Bloomberg reports that JPMorgan Chase and at least one other bank were breached in mid-August 2014 by Russian hackers who stole gigabytes of sensitive data, including savings and checking account information as well as information on bank employees.

The FBI is investigating whether the attacks may have been launched in retaliation for U.S. government sanctions -- Bloomberg notes that in April 2014, JPMorgan blocked a Russian embassy's payment to the affiliate of a U.S.-sanctioned bank, an action that Russia's foreign ministry described at the time as "illegal and absurd."

"Russia has a policy of reactionary attacks in relation to political contexts," iSight Partners manager John Hultquist told Bloomberg. "When it comes to countries outside their sphere of influence, those attacks would be more surreptitious."

Still, the New York Times, which says a total of at least five banks were hit, says it's not clear at this point whether the hackers were motivated by financial profit or cyber espionage. Security experts told the Times that the fact that the attacks seemed to be aimed at stealing account information rather than disrupting service indicates that they were likely not state-sponsored.

Bob Stratton, general partner at MACH37, told eSecurity Planet by email that it's too early to jump to conclusions about who might have been responsible for the breach. "The trickiest part of defending networks in the modern age is determining the actual, rather than the apparent, source of an attack," he said. "It will take time to forensically sort this out. While undoubtedly frustrating to those trying to cover the story in the present moment, network attacks, like airplane crashes, can take a while for proper investigation and attribution."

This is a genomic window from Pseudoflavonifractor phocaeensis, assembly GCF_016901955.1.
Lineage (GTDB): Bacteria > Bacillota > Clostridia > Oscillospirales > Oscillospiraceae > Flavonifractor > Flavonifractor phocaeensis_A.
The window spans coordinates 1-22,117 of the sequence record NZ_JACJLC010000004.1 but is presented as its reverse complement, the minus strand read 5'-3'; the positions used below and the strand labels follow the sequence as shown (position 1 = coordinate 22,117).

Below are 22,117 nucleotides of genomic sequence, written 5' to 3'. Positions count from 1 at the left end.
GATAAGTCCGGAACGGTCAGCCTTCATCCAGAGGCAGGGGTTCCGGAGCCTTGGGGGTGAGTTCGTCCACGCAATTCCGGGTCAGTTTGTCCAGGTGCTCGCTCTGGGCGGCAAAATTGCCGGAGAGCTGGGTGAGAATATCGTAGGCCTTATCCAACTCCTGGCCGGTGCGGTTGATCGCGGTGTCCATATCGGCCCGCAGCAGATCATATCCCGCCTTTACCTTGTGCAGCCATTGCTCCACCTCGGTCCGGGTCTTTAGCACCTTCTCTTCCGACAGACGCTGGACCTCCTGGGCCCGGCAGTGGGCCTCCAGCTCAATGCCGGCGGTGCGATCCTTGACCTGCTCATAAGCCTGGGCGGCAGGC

"Companies of our size unfortunately experience cyber attacks nearly every day," JPMorgan spokesperson Patricia Wexler told the Times. "We have multiple layers of defense to counteract any threats and constantly monitor fraud levels."

Adam Kujawa, head of malware intelligence at Malwarebytes Labs, told eSecurity Planet by email that various sources are saying that the breach was accomplished either via a zero day exploit used against an Internet-facing system, or via the exploitation of an unsecured employee to access JPMorgan's secured network through a virtual private network. "Either way, these are two of the biggest issues that organizations, be it corporate or government, face today when it comes to cyber security," he said.

"At the end of the day, serious attackers, not just cyber punks who try to steal credit card information, will go to great lengths and spend immense amounts of money in order to reach their target, employing not only lessons learned from online criminals over the last 20 years but also decades worth of espionage and social engineering tactics," Kujawa added. "The best defense against these attackers is to fortify cyber defenses on every front, the education and access control of any users and finally an awareness and preparedness for any and all attacks that might be encountered."

Triumfant CEO John Prisco said by email that very few enterprises are sufficiently equipped to defend themselves against any and all cyber attacks. "In fact, I would say that more than 90 percent of all organizations are completely vulnerable; they simply do not have the tools or the staff to deal with this kind of attack," he said.

"We can all expect to see many more breaches of this nature, and we can expect that it will continue to happen until people come to the realization that they need stronger defenses than anti-virus alone," Prisco added.

RedSeal Networks CTO Mike Lloyd said organizations also need to 'war-game' on an ongoing basis to make sure new vulnerabilities aren't missed. "The next stage in the arms race, for both attackers and defenders, is automation -- not just searching for gaps, but figuring out the consequences of those gaps, in much the same way that generals study a battlefield before the battle starts," he said.

eSecurity Planet recently offered a list of five do's and don'ts for organizations to consider following a data breach.

Photo courtesy of Shutterstock.